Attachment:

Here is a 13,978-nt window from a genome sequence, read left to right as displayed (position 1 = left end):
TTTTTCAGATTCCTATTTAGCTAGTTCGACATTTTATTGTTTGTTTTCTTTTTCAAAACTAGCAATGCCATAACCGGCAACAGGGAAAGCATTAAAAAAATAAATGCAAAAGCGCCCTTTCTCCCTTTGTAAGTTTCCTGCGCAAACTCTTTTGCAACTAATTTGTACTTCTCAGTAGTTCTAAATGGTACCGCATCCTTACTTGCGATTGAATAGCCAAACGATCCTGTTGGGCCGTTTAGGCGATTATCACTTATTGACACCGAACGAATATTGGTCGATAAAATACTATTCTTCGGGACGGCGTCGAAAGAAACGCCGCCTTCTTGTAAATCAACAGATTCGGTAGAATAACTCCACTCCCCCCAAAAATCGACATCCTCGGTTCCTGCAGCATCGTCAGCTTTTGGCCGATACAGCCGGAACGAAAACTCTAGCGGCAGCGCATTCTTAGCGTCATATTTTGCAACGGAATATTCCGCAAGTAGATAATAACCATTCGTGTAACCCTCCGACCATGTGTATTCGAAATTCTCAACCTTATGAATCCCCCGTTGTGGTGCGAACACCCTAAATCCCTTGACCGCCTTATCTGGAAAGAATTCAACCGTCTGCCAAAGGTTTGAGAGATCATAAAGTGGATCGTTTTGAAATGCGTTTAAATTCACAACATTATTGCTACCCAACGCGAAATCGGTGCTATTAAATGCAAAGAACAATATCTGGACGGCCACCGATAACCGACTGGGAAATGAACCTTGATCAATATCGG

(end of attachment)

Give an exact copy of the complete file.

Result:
Here is a 13,978-nt window from a genome sequence, read left to right as displayed (position 1 = left end):
TTTTTCAGATTCCTATTTAGCTAGTTCGACATTTTATTGTTTGTTTTCTTTTTCAAAACTAGCAATGCCATAACCGGCAACAGGGAAAGCATTAAAAAAATAAATGCAAAAGCGCCCTTTCTCCCTTTGTAAGTTTCCTGCGCAAACTCTTTTGCAACTAATTTGTACTTCTCAGTAGTTCTAAATGGTACCGCATCCTTACTTGCGATTGAATAGCCAAACGATCCTGTTGGGCCGTTTAGGCGATTATCACTTATTGACACCGAACGAATATTGGTCGATAAAATACTATTCTTCGGGACGGCGTCGAAAGAAACGCCGCCTTCTTGTAAATCAACAGATTCGGTAGAATAACTCCACTCCCCCCAAAAATCGACATCCTCGGTTCCTGCAGCATCGTCAGCTTTTGGCCGATACAGCCGGAACGAAAACTCTAGCGGCAGCGCATTCTTAGCGTCATATTTTGCAACGGAATATTCCGCAAGTAGATAATAACCATTCGTGTAACCCTCCGACCATGTGTATTCGAAATTCTCAACCTTATGAATCCCCCGTTGTGGTGCGAACACCCTAAATCCCTTGACCGCCTTATCTGGAAAGAATTCAACCGTCTGCCAAAGGTTTGAGAGATCATAAAGTGGATCGTTTTGAAATGCGTTTAAATTCACAACATTATTGCTACCCAACGCGAAATCGGTGCTATTAAATGCAAAGAACAATATCTGGACGGCCACCGATAACCGACTGGGAAATGAACCTTGATCAATATCGG